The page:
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2002 articles 1982 articles

'A pleasing example of skill in old age': Sir Christopher Wren and Marlborough House

Arthur Searle

Abstract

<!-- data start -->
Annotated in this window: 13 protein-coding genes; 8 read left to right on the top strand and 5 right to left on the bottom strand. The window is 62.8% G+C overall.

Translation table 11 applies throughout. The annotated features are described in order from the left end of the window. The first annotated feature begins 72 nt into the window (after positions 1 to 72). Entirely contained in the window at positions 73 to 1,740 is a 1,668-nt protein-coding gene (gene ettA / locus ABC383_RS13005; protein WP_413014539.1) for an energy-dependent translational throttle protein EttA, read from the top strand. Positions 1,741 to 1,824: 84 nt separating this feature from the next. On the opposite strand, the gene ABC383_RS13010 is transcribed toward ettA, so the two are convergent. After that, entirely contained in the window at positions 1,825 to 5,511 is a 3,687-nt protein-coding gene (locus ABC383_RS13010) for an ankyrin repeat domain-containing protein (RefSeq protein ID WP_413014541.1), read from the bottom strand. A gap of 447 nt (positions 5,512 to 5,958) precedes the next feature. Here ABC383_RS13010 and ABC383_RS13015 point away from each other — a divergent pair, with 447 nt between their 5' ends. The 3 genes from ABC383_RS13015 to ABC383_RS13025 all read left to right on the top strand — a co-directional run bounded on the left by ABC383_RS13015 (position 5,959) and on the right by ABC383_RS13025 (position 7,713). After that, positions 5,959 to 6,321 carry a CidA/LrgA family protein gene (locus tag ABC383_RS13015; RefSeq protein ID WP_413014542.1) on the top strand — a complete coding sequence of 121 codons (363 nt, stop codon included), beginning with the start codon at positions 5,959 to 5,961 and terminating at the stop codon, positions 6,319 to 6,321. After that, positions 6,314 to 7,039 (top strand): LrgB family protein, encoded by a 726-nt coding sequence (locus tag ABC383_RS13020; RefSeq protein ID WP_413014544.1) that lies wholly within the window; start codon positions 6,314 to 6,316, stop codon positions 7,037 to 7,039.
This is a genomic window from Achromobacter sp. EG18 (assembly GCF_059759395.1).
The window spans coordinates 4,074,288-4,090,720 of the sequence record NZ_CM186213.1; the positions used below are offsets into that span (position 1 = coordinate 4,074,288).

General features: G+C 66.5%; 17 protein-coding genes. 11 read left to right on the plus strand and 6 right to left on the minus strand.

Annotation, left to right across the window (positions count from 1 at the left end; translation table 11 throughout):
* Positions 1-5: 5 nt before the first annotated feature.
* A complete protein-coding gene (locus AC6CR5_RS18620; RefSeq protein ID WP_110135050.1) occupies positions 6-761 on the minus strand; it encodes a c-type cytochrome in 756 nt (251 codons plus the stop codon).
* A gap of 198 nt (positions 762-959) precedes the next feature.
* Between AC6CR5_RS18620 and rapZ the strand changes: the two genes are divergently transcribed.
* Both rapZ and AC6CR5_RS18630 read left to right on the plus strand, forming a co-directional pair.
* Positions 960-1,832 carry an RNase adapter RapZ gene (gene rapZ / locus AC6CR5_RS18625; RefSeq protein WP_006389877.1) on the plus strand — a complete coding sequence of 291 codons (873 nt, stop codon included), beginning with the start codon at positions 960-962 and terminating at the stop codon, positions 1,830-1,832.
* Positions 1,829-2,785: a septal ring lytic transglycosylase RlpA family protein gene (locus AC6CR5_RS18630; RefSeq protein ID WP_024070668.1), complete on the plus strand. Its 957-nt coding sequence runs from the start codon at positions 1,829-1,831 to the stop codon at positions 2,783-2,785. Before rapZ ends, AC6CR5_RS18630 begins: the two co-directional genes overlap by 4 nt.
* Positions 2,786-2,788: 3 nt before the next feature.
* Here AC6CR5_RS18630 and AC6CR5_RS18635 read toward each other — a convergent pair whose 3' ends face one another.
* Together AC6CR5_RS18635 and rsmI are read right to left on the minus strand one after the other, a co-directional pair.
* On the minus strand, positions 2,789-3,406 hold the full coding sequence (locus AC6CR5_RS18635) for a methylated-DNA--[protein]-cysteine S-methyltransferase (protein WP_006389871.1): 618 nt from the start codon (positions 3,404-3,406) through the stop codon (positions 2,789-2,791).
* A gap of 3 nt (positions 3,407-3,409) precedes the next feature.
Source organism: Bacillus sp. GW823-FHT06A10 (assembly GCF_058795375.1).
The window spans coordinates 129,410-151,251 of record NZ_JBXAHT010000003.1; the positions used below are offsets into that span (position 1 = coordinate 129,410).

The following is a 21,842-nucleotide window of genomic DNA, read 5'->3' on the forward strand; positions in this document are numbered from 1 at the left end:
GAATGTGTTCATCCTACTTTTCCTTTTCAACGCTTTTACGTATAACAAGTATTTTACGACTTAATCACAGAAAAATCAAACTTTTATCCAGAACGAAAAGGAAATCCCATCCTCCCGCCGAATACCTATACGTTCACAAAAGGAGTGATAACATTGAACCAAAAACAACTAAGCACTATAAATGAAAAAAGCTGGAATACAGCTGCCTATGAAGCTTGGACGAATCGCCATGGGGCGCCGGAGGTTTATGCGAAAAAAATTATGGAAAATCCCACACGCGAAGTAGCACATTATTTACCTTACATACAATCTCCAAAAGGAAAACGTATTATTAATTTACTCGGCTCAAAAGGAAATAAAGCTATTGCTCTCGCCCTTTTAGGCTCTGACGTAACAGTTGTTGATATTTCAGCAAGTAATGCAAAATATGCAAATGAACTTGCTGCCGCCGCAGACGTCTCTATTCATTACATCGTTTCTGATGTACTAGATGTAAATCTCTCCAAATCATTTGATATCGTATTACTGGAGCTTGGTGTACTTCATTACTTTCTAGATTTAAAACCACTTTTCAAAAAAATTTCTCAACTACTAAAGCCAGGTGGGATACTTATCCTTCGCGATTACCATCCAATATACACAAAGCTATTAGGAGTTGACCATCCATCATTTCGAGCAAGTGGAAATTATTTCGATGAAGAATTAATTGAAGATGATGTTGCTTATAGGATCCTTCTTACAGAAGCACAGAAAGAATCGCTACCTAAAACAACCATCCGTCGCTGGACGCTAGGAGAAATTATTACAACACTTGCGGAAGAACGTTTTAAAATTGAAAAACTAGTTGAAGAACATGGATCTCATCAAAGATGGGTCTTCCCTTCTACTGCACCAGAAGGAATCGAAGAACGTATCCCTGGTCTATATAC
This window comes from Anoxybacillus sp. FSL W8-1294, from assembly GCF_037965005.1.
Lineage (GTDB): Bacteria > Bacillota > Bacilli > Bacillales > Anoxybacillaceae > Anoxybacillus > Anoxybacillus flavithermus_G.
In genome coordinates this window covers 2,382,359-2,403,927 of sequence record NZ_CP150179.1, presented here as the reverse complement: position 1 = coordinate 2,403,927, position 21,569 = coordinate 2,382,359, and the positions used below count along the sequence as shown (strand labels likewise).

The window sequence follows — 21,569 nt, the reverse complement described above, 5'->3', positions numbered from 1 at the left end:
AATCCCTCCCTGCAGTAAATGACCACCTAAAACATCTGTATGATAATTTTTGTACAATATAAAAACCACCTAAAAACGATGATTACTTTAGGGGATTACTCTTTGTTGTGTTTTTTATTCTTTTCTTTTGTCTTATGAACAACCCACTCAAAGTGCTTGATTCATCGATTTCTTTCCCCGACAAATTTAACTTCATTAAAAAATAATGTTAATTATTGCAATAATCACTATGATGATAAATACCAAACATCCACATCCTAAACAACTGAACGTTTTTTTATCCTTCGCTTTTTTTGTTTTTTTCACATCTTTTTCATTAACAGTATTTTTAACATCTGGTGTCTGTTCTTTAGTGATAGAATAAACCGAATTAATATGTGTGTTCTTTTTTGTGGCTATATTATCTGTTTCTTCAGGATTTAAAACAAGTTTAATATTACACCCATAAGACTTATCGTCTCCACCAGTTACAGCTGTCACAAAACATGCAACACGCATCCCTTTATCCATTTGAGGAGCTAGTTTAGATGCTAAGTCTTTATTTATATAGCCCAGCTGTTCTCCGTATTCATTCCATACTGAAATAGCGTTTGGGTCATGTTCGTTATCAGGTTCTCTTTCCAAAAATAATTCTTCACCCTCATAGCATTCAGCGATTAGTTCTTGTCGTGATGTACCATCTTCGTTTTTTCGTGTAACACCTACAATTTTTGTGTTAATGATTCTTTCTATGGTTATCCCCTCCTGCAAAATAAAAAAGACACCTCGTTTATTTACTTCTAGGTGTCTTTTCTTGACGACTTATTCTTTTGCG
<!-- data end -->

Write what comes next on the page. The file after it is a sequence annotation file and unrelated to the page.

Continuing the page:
THE lease of the site of what was to become Marlborough House was first granted to the Duke of Marlborough by the Crown in 1708. The Duke left the whole matter of the projected town house to his Duchess, so the choice of architect was hers. In her own words: 'I sent for Sir C. Wren and told him I hoped it would be no trouble to him to look after the building I was going to begin. . .' By this time Wren was in his late seventies and anyway much occupied with the control of royal building works in his role as Surveyor-General. He was assisted in many projects, whether for the Crown or others, by his son Christopher, who had entered the Office of Works as Chief Clerk and Clerk Ingrosser in 1702. The younger Christopher was particularly involved with the work at Marlborough House, to the extent that it has been suggested that this was a deliberate attempt on the part of the ageing architect to gain his son credit for the design of a major building, and with it an increased chance of higher office.

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